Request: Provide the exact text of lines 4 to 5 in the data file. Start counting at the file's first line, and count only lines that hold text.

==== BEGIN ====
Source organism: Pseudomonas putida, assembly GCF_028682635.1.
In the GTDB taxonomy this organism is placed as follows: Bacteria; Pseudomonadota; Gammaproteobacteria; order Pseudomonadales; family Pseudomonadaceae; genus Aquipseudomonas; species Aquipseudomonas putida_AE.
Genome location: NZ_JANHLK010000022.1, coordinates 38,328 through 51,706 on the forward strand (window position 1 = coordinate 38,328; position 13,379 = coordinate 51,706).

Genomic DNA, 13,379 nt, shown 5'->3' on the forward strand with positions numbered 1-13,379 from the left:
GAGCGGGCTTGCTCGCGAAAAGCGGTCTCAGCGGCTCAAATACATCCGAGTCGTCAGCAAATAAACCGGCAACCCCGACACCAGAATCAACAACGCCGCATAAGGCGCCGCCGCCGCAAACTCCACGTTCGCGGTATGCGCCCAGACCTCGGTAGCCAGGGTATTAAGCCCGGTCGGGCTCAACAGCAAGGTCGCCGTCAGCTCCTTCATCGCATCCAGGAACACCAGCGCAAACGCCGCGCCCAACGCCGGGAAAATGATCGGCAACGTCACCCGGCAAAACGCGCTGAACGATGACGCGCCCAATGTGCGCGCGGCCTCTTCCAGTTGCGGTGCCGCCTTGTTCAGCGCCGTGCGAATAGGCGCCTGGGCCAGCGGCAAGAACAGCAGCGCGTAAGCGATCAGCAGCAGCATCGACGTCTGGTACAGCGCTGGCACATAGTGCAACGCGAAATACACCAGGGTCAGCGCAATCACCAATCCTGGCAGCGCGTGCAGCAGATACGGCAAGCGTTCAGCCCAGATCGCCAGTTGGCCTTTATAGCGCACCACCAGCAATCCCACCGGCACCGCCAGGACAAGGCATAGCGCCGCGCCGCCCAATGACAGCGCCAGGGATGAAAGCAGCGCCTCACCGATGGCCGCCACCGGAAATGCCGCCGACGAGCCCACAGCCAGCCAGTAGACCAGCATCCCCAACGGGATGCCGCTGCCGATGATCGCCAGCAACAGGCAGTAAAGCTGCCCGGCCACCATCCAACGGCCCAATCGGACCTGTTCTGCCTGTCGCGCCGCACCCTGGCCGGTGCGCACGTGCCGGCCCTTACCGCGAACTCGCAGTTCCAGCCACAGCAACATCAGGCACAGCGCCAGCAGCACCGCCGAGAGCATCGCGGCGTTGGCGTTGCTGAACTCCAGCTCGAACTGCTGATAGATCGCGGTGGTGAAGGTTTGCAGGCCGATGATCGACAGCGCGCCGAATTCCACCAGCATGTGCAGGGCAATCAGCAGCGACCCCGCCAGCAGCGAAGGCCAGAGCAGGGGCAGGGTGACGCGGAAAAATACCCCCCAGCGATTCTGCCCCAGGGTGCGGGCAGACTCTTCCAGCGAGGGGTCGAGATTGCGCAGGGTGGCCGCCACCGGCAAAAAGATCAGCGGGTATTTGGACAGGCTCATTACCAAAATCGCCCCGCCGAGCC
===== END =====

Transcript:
Genomic DNA, 13,379 nt, shown 5'->3' on the forward strand with positions numbered 1-13,379 from the left:
GAGCGGGCTTGCTCGCGAAAAGCGGTCTCAGCGGCTCAAATACATCCGAGTCGTCAGCAAATAAACCGGCAACCCCGACACCAGAATCAACAACGCCGCATAAGGCGCCGCCGCCGCAAACTCCACGTTCGCGGTATGCGCCCAGACCTCGGTAGCCAGGGTATTAAGCCCGGTCGGGCTCAACAGCAAGGTCGCCGTCAGCTCCTTCATCGCATCCAGGAACACCAGCGCAAACGCCGCGCCCAACGCCGGGAAAATGATCGGCAACGTCACCCGGCAAAACGCGCTGAACGATGACGCGCCCAATGTGCGCGCGGCCTCTTCCAGTTGCGGTGCCGCCTTGTTCAGCGCCGTGCGAATAGGCGCCTGGGCCAGCGGCAAGAACAGCAGCGCGTAAGCGATCAGCAGCAGCATCGACGTCTGGTACAGCGCTGGCACATAGTGCAACGCGAAATACACCAGGGTCAGCGCAATCACCAATCCTGGCAGCGCGTGCAGCAGATACGGCAAGCGTTCAGCCCAGATCGCCAGTTGGCCTTTATAGCGCACCACCAGCAATCCCACCGGCACCGCCAGGACAAGGCATAGCGCCGCGCCGCCCAATGACAGCGCCAGGGATGAAAGCAGCGCCTCACCGATGGCCGCCACCGGAAATGCCGCCGACGAGCCCACAGCCAGCCAGTAGACCAGCATCCCCAACGGGATGCCGCTGCCGATGATCGCCAGCAACAGGCAGTAAAGCTGCCCGGCCACCATCCAACGGCCCAATCGGACCTGTTCTGCCTGTCGCGCCGCACCCTGGCCGGTGCGCACGTGCCGGCCCTTACCGCGAACTCGCAGTTCCAGCCACAGCAACATCAGGCACAGCGCCAGCAGCACCGCCGAGAGCATCGCGGCGTTGGCGTTGCTGAACTCCAGCTCGAACTGCTGATAGATCGCGGTGGTGAAGGTTTGCAGGCCGATGATCGACAGCGCGCCGAATTCCACCAGCATGTGCAGGGCAATCAGCAGCGACCCCGCCAGCAGCGAAGGCCAGAGCAGGGGCAGGGTGACGCGGAAAAATACCCCCCAGCGATTCTGCCCCAGGGTGCGGGCAGACTCTTCCAGCGAGGGGTCGAGATTGCGCAGGGTGGCCGCCACCGGCAAAAAGATCAGCGGGTATTTGGACAGGCTCATTACCAAAATCGCCCCGCCGAGCC